Journal of Aging and Geriatric Psychiatry

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Short Article - Journal of Aging and Geriatric Psychiatry (2019) Volume 3, Issue 2

Correlation Between Two Scales for the Diagnosis of Tumor Asthenia in Primary Health Care Services

Luis Felipe Calle-Cruz, Auxiliadora Fernández-López, Jose Manuel Sevillano Armenta, Carmen Aguilera González, Jesus Damian Turiño-Luque and Luis Gabriel Luque-Romero

 

Servicio Andaluz de Salud, Spain

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Abstract

Tumor asthenia (TA) or tumor asthenic syndrome is a complex multidimensional syndrome that affects all areas of the person: physical, cognitive, psycho-emotional and social, significantly decrease their quality of life. It seems to be related to the tumor type and, above all, to the clinical condition. Etiologically it appears to be related to substances produced by the tumor, comorability (anaemia, malnutrition, endocrinopathies, infection), psychosocial factors, pain, insomnia and/ or, above all, to side effects of some treatments.

Minton and collaborators include asthenia as part of the "symptom cluster", i.e. the presence of 2 or more synchronous symptoms that may have a common etiology. This is critical for further evaluation and treatment. Bruera and collaborators differentiate the TA between primary and secondary asthenia. Being the primary, the one associated with a primary or metastatic tumor, and the secondary one that is associated with anemia, cachexia, alterations of cognitive or emotional state (depression), tiredness, endocrine-metabolic alterations, pain, infections, physical deterioration, or side effects of treatments. In the etiology of primary TA, several mechanisms have been postulated: hypothalamus-pituitary imbalance, tumor metabolism, host immune reaction or cancer treatment by increasing pro-inflammatory cytokines (interleukins (TNF-alpha, IL-1, IL-6 or IL-7) and a decrease in antiinflammatory cytokines (IL-4, IL-5 or IL-10). Fang et al, have revealed the existence of molecular pathways associated with TA.

Prevalence ranges from 35% in neoplastic patients without specific treatment to 99% during or after chemotherapy and radiation therapy. Richardson and colleagues established that up to 45% of patients do not mention this symptom because they think there is no treatment. This is critical for further evaluation and treatment. Bruera and collaborators differentiate the TA between primary and secondary asthenia. Being the primary, the one associated with a primary or metastatic tumor, and the secondary one that is associated with anemia, cachexia, alterations of cognitive or emotional state (depression), tiredness, endocrine-metabolic alterations, pain, infections, physical deterioration, or side effects of treatments. In the etiology of primary TA, several mechanisms have been postulated: hypothalamus-pituitary imbalance, tumor metabolism, host immune reaction or cancer treatment by increasing pro-inflammatory cytokines (interleukins (TNF-alpha, IL-1, IL-6 or IL-7 Therefore, it is an underdiagnosed and undertreated problem as its expression by the patient is complex.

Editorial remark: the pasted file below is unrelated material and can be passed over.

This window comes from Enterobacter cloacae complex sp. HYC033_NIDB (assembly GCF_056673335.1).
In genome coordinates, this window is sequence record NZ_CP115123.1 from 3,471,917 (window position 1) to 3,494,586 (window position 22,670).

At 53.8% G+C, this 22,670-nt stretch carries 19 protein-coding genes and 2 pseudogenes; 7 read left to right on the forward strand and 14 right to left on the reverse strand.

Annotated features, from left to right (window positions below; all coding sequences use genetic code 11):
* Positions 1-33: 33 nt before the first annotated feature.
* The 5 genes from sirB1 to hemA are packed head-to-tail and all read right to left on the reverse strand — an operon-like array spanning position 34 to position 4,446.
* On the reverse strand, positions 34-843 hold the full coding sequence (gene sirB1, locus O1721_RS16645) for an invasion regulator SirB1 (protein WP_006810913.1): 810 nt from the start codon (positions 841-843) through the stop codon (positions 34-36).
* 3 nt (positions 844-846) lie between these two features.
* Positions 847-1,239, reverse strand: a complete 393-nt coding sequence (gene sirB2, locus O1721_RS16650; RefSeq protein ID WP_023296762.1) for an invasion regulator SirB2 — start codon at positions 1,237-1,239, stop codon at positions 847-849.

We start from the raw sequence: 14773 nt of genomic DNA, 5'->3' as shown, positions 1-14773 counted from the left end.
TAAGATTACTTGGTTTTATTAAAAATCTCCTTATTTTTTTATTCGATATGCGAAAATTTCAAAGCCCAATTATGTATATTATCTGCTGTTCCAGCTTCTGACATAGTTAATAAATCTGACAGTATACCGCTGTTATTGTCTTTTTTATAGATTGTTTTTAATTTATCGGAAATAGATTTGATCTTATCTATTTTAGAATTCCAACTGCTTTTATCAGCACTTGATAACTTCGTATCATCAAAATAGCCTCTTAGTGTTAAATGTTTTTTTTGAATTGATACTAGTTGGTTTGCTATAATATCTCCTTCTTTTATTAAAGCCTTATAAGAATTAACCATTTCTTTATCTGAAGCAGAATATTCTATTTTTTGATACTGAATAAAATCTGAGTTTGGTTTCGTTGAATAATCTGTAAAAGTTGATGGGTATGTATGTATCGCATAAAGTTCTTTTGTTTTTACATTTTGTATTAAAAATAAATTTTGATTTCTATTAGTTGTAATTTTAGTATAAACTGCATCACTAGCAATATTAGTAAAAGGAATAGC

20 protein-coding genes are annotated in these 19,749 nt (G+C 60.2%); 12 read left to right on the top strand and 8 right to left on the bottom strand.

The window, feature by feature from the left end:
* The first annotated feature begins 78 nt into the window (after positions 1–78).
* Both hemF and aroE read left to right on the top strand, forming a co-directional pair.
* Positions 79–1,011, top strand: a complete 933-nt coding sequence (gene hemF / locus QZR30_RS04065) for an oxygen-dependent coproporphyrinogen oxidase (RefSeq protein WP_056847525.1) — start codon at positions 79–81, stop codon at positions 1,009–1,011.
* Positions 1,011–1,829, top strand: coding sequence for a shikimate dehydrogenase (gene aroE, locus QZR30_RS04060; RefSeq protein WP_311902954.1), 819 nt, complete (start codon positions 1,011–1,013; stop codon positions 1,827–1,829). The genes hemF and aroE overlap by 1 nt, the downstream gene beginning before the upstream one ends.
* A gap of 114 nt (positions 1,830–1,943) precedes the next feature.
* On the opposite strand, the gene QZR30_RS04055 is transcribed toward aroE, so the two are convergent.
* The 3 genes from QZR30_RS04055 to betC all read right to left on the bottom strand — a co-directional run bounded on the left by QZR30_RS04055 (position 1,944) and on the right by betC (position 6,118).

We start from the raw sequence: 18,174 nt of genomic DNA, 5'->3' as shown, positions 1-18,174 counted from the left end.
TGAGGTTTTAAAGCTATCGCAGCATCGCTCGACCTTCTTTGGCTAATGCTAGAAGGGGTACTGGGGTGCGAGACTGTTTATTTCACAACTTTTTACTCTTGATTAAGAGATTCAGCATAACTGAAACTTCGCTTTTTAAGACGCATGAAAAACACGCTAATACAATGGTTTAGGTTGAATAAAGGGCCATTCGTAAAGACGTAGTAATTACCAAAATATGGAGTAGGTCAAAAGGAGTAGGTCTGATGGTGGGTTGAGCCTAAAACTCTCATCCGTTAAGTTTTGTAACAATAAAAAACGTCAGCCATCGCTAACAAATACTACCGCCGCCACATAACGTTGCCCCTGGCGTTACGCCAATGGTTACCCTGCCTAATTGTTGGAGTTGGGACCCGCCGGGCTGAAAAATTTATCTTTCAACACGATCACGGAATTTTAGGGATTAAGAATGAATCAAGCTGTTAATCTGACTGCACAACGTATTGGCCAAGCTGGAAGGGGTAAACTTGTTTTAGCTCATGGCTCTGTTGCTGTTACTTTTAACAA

Once the Pathogenesis is established the scales that are designed for the diagnosis of TA differ between those that measure primary asthenia primary or one-dimensional (Brief Fatigue Inventory, Fatigue Severity Scale, Rhoten Fatigue Scale, etc.) and the multidimensional (Fatigue Symptom Inventory, FACT, Facit-F, EFAT, MSI-20, etc.). The first measure the intensity of the asthenia. They are brief and good screening methods, but don't let them get used. When done properly, they have good internal consistency and re-test reliability. The multidimensional, longer, assess quantitative and qualitative aspects of asthenia. They allow you to compare studies and identify specific mechanisms of fatigue. The individual validity of the sub-coves varies, sometimes its reliability is unacceptable.